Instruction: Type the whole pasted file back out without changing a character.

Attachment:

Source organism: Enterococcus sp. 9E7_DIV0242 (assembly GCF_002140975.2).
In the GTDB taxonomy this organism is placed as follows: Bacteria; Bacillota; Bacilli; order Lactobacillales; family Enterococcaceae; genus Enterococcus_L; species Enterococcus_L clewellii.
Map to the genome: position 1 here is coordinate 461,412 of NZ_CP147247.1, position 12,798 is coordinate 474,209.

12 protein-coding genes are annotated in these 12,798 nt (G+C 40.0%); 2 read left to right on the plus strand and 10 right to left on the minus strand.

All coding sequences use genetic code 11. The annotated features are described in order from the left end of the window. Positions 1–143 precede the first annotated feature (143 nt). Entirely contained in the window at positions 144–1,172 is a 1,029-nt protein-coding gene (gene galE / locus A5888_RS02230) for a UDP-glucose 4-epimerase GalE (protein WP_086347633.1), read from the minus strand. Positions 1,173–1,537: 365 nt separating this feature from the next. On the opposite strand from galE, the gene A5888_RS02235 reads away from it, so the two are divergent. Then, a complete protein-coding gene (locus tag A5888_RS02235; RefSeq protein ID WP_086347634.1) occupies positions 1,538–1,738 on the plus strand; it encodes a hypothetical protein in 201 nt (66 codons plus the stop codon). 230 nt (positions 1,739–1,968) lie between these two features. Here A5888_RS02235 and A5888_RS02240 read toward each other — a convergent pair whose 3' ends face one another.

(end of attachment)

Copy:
Source organism: Enterococcus sp. 9E7_DIV0242 (assembly GCF_002140975.2).
In the GTDB taxonomy this organism is placed as follows: Bacteria; Bacillota; Bacilli; order Lactobacillales; family Enterococcaceae; genus Enterococcus_L; species Enterococcus_L clewellii.
Map to the genome: position 1 here is coordinate 461,412 of NZ_CP147247.1, position 12,798 is coordinate 474,209.

12 protein-coding genes are annotated in these 12,798 nt (G+C 40.0%); 2 read left to right on the plus strand and 10 right to left on the minus strand.

All coding sequences use genetic code 11. The annotated features are described in order from the left end of the window. Positions 1–143 precede the first annotated feature (143 nt). Entirely contained in the window at positions 144–1,172 is a 1,029-nt protein-coding gene (gene galE / locus A5888_RS02230) for a UDP-glucose 4-epimerase GalE (protein WP_086347633.1), read from the minus strand. Positions 1,173–1,537: 365 nt separating this feature from the next. On the opposite strand from galE, the gene A5888_RS02235 reads away from it, so the two are divergent. Then, a complete protein-coding gene (locus tag A5888_RS02235; RefSeq protein ID WP_086347634.1) occupies positions 1,538–1,738 on the plus strand; it encodes a hypothetical protein in 201 nt (66 codons plus the stop codon). 230 nt (positions 1,739–1,968) lie between these two features. Here A5888_RS02235 and A5888_RS02240 read toward each other — a convergent pair whose 3' ends face one another.